Marital Status Discrimination: A Proposal for Title Vii Protection
49 Pages Posted: 31 Jan 2007 Last revised: 22 Feb 2009
This Article proposes amending Title VII of the Civil Rights Act of 1964 to protect marital status discrimination. In doing so, this Article seeks to overcome two injustices in the law. The first injustice is when an employer terminates an employee because the employer disapproves of the employee's marital status for moral reasons. Because such terminations involve invidious and arbitrary decisions by an employer that are not based on the skill or qualifications of an employee, they should be prohibited. However, less than half of the states protect against marital status discrimination, leaving an employee's freedom to be protected from this type of discrimination dependent on the state in which he lives. Even though this is troubling, it is not itself a sufficient reason for protecting marital status under federal law.
Instead, I am more concerned with protecting marital status discrimination because of the effect that companies' "no-spouse" or "anti-nepotism" policies have on women. This Article reveals that when a married couple who works together is or becomes subject to a no-spouse rule (forcing one of them to quit), it is usually the woman who does so. This is because it is most often the woman who earns less money and whose job is seen as second in the couple's relationship (perhaps because of time taken for childbirth and rearing). Because our sex discrimination laws have not adequately protected against the disparate effect no-spouse rules have on women, this Article proposes that marital status be protected under federal law. This Article also proposes that Congress adopt a broad interpretation of marital status because a narrow interpretation (adopted by some states) only prohibits the discrimination if it is based on the "status" of being married. A no-spouse rule might not violate the marital status provision because the rule is seen as discriminating not just because of the status of being married but because of the identity of the spouse. A broad or "identity" interpretation would prohibit no-spouse rules because it would protect against discrimination based on both the status of being married and the identity of an employee's spouse. Finally, because I recognize that there are some situations where employers have a legitimate reason for not wanting married employees working together; this proposed amendment to Title VII would include a bona fide occupational qualification (BFOQ) defense which would allow an employer to prohibit married employees from directly supervising one another.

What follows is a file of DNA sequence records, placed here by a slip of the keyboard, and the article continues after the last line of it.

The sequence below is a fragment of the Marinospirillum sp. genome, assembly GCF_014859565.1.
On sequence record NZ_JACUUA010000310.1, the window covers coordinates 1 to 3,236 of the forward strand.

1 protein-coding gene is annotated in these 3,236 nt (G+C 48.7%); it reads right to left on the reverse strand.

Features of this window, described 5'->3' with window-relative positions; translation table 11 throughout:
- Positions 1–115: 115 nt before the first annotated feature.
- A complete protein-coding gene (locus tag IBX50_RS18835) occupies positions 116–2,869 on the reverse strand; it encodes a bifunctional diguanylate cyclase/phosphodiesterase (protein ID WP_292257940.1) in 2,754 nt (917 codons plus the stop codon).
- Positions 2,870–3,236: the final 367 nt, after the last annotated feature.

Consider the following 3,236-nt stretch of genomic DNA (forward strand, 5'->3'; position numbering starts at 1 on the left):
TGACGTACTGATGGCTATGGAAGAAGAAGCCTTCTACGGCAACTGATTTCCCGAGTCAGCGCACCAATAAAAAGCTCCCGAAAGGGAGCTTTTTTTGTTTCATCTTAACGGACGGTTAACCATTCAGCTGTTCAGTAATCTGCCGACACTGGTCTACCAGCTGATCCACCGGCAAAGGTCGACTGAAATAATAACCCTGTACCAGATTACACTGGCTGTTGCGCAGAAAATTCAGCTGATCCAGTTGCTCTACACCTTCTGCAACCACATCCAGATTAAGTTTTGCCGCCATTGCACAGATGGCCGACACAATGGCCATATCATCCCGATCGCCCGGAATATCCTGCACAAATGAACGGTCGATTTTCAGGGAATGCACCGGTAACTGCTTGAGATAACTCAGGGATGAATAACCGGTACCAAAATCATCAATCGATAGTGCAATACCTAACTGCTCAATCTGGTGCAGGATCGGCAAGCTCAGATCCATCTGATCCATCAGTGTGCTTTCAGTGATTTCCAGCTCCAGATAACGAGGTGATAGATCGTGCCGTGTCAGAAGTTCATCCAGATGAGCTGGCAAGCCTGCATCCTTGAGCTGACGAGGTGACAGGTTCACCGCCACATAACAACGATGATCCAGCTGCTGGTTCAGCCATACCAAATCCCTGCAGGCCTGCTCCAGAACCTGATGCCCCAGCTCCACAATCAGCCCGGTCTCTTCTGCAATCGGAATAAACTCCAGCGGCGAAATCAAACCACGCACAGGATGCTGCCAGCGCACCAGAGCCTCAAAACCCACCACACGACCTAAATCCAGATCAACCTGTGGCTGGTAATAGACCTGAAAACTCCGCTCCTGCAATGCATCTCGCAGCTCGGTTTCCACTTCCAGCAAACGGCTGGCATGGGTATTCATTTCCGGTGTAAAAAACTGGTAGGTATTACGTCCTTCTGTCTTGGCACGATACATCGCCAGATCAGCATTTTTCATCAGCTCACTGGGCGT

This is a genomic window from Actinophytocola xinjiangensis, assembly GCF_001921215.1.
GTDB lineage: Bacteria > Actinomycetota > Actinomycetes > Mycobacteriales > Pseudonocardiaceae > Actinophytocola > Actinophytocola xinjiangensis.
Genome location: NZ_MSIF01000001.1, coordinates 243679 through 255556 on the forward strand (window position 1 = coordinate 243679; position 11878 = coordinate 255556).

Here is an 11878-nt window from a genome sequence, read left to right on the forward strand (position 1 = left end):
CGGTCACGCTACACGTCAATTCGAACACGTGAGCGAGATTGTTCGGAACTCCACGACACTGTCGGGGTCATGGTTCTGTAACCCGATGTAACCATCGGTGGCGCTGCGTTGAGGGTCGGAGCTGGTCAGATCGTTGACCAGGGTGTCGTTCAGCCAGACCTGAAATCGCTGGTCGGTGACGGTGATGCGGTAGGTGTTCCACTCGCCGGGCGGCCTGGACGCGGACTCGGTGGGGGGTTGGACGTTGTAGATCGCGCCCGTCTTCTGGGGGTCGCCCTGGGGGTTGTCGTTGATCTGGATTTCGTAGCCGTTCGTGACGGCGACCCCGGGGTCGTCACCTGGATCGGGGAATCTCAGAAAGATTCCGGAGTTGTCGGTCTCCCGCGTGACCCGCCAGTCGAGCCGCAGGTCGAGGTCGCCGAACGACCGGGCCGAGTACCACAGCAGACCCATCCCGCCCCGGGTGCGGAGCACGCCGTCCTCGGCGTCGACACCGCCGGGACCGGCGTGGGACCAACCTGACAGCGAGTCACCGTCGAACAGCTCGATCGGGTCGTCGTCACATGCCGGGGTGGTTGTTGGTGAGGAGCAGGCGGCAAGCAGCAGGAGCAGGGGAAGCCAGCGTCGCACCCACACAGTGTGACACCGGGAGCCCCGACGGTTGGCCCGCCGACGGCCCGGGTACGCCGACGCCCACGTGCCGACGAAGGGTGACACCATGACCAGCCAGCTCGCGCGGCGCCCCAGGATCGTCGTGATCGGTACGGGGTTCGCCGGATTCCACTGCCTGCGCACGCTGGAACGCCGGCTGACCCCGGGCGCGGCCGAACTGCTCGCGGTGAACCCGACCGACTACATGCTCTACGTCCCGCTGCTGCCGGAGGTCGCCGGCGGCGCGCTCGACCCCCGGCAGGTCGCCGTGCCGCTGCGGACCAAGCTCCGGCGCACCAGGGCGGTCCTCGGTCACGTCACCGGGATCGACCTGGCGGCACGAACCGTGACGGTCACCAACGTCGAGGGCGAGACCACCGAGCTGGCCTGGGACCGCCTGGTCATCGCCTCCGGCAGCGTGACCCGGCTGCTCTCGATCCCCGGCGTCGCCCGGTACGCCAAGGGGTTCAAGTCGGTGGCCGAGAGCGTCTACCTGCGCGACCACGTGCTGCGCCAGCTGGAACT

Keywords: marital status, discrimination, Title VII, employment, sex
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